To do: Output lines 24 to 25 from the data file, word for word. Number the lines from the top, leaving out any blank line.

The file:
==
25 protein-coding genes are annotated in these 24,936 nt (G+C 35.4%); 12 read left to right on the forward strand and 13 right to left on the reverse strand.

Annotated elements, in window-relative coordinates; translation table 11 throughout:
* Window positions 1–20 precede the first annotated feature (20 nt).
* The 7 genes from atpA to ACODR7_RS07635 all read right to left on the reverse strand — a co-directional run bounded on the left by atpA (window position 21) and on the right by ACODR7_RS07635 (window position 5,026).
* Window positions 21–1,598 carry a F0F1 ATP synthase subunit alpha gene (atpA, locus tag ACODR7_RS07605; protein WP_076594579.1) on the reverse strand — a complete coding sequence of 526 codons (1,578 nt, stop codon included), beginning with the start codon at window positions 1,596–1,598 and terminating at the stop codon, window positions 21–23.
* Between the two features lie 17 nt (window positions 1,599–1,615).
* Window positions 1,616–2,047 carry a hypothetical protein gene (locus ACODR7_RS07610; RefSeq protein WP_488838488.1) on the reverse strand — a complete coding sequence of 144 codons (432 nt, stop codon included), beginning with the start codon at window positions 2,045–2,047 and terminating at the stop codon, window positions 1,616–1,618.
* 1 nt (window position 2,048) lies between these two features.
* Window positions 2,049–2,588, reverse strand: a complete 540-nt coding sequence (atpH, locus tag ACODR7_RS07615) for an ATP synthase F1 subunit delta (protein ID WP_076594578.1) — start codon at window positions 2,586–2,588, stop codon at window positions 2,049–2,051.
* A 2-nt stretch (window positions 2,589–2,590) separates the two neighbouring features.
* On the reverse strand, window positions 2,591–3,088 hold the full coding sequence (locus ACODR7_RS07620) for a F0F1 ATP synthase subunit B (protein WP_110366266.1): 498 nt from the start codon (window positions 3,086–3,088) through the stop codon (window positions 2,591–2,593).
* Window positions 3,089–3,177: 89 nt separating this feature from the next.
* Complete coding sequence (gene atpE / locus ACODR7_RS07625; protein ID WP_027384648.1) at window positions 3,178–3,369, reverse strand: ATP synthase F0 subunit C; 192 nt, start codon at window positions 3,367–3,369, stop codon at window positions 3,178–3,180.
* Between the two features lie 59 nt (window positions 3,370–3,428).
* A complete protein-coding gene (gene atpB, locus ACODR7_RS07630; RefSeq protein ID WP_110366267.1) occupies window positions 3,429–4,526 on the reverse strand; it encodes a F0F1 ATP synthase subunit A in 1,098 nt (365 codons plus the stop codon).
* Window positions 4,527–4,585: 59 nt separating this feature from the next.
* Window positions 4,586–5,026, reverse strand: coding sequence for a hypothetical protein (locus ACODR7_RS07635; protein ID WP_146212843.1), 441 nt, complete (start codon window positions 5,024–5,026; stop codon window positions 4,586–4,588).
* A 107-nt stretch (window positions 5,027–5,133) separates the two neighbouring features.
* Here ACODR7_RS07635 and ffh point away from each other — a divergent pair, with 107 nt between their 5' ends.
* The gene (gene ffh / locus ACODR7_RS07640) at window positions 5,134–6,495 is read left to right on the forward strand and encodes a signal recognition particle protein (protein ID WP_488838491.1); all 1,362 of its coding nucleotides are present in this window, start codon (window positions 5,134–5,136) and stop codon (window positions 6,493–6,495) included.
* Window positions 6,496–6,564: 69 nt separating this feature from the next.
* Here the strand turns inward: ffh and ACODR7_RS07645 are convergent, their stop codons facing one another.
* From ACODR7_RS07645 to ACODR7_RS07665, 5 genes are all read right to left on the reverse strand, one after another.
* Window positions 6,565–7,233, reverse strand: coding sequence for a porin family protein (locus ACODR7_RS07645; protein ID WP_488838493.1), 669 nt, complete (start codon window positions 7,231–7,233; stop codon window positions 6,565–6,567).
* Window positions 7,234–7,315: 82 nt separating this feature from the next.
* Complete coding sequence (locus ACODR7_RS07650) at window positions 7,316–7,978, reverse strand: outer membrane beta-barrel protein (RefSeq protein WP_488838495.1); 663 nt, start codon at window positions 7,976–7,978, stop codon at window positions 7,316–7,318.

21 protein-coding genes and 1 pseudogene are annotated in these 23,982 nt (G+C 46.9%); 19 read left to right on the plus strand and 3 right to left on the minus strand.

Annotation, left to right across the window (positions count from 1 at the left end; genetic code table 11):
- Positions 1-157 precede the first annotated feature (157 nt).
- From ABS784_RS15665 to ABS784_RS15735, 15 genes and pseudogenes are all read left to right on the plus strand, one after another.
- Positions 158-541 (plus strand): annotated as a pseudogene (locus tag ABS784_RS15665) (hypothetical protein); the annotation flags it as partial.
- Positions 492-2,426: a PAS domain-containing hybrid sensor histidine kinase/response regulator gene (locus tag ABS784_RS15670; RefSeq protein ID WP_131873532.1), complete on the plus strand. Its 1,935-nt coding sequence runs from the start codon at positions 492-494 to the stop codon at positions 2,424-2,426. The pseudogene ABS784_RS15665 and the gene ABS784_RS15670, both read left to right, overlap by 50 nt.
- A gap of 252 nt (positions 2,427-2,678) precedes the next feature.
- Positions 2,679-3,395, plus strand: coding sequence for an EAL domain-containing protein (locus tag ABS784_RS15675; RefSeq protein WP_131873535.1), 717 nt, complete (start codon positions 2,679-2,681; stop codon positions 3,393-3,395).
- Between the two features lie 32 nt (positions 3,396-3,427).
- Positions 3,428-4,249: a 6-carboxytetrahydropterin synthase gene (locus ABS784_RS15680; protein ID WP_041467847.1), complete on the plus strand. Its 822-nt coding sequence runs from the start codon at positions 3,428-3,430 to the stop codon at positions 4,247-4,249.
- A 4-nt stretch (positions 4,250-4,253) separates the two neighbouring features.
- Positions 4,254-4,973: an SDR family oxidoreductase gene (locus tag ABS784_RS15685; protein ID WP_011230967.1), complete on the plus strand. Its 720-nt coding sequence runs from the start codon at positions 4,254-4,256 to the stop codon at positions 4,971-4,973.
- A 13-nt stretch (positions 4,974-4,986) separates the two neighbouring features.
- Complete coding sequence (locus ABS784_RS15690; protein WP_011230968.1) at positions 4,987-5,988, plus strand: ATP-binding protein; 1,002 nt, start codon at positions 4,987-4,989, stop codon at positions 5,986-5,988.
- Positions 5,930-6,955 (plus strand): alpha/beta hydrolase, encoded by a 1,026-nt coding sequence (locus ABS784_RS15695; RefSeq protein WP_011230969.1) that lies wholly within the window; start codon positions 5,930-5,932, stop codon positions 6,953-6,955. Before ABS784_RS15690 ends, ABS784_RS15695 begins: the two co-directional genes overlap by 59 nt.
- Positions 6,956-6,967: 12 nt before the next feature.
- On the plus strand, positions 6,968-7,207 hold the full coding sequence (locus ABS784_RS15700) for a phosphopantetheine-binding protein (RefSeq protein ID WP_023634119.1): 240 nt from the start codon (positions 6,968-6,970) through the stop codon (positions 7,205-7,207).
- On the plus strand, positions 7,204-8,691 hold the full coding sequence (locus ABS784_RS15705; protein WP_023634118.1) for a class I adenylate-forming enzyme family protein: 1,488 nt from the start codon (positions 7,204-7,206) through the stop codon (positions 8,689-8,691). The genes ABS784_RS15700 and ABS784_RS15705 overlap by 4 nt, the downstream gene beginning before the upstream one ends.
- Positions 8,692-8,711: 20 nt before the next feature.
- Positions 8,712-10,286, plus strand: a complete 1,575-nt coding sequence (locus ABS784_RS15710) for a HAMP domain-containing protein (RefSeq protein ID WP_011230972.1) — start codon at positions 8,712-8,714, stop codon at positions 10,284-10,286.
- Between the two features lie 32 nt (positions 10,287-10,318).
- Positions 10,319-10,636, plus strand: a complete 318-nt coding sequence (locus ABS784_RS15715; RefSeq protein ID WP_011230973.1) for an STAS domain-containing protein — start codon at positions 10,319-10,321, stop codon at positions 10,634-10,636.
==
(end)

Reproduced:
* Window positions 6,565–7,233, reverse strand: coding sequence for a porin family protein (locus ACODR7_RS07645; protein ID WP_488838493.1), 669 nt, complete (start codon window positions 7,231–7,233; stop codon window positions 6,565–6,567).
* Window positions 7,234–7,315: 82 nt separating this feature from the next.